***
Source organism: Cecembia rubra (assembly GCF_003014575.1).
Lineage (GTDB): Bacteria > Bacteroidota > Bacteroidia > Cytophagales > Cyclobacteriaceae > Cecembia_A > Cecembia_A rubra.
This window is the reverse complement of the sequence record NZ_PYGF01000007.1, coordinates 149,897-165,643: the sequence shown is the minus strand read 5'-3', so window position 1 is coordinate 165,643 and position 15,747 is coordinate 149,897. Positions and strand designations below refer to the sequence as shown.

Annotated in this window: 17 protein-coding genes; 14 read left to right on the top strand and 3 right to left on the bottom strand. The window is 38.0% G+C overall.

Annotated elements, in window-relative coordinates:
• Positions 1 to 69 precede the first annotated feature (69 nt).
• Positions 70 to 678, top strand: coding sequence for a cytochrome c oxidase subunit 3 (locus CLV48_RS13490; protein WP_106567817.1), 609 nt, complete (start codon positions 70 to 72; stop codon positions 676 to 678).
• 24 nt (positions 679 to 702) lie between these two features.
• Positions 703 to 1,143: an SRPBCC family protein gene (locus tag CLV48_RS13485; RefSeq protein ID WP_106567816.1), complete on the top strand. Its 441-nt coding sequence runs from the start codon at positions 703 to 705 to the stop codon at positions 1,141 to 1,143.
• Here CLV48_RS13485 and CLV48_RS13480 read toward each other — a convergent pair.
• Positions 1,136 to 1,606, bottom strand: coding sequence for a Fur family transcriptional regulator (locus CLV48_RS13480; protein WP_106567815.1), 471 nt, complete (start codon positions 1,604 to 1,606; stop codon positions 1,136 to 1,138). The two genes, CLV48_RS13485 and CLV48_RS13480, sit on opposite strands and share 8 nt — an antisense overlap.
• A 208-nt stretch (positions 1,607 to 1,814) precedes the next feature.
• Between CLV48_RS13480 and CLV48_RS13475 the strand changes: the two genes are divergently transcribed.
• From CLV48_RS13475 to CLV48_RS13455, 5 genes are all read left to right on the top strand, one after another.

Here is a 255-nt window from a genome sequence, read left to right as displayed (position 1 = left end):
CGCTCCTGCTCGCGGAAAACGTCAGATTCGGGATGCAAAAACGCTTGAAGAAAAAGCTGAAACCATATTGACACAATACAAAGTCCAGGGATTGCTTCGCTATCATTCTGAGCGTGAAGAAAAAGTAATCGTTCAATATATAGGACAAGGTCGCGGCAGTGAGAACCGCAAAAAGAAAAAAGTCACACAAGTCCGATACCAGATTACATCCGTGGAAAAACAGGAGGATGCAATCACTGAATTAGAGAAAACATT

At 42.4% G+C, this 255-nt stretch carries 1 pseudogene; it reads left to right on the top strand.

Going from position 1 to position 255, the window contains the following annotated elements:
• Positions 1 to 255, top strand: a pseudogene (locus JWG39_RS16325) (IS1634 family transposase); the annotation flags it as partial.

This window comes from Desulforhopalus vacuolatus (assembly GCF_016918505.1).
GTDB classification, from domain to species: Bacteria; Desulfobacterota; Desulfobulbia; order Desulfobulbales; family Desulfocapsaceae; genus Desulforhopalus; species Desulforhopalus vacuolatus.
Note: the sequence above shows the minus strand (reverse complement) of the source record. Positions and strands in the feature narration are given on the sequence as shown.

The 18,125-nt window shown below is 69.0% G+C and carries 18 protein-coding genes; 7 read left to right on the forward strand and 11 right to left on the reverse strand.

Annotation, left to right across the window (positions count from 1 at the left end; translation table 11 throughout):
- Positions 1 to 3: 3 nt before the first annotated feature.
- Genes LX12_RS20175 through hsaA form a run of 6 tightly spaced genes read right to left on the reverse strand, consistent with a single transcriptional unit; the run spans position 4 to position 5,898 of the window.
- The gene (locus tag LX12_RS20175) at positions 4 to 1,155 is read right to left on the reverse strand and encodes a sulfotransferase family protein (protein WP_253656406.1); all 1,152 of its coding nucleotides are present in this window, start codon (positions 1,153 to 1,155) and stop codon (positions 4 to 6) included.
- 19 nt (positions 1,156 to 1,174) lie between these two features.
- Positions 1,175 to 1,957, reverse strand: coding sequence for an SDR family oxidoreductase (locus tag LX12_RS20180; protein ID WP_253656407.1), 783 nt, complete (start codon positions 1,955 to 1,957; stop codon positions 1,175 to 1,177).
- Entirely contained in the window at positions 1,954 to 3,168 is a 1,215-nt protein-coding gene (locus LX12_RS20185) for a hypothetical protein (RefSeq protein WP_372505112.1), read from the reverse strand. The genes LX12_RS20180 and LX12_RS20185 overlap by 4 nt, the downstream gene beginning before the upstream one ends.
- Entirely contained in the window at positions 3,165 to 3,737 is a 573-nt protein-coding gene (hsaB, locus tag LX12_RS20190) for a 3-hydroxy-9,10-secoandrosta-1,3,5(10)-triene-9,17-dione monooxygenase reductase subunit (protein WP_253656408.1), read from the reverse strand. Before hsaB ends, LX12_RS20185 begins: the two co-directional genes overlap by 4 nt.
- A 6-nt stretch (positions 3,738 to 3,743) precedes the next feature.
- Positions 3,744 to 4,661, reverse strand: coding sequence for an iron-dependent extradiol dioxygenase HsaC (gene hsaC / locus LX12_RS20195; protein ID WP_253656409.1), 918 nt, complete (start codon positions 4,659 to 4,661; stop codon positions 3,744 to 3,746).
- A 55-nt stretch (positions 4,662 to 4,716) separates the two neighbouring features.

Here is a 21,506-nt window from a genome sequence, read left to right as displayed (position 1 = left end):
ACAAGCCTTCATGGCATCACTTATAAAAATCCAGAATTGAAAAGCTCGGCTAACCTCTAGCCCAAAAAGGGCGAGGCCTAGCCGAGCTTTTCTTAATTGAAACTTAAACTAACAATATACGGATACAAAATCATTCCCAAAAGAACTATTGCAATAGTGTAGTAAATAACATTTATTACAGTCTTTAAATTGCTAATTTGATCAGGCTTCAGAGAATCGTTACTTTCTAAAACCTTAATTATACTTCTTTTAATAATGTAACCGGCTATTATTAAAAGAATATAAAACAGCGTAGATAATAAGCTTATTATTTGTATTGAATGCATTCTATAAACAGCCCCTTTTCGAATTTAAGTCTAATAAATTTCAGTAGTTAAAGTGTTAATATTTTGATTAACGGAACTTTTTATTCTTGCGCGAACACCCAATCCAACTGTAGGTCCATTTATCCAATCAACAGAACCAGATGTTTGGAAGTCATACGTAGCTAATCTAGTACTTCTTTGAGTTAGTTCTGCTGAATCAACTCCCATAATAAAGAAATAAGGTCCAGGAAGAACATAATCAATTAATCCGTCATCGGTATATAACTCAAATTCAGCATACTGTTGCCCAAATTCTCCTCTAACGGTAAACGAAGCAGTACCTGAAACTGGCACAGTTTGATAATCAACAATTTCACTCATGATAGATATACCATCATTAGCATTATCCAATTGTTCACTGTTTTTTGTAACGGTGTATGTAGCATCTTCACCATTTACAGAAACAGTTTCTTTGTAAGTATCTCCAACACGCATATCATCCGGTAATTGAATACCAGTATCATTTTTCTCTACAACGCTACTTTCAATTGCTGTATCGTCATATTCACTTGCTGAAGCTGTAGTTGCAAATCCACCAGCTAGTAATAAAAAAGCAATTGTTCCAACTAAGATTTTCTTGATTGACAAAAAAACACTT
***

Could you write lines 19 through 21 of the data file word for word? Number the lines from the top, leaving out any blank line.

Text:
• Positions 1 to 255, top strand: a pseudogene (locus JWG39_RS16325) (IS1634 family transposase); the annotation flags it as partial.

This window comes from Desulforhopalus vacuolatus (assembly GCF_016918505.1).
GTDB classification, from domain to species: Bacteria; Desulfobacterota; Desulfobulbia; order Desulfobulbales; family Desulfocapsaceae; genus Desulforhopalus; species Desulforhopalus vacuolatus.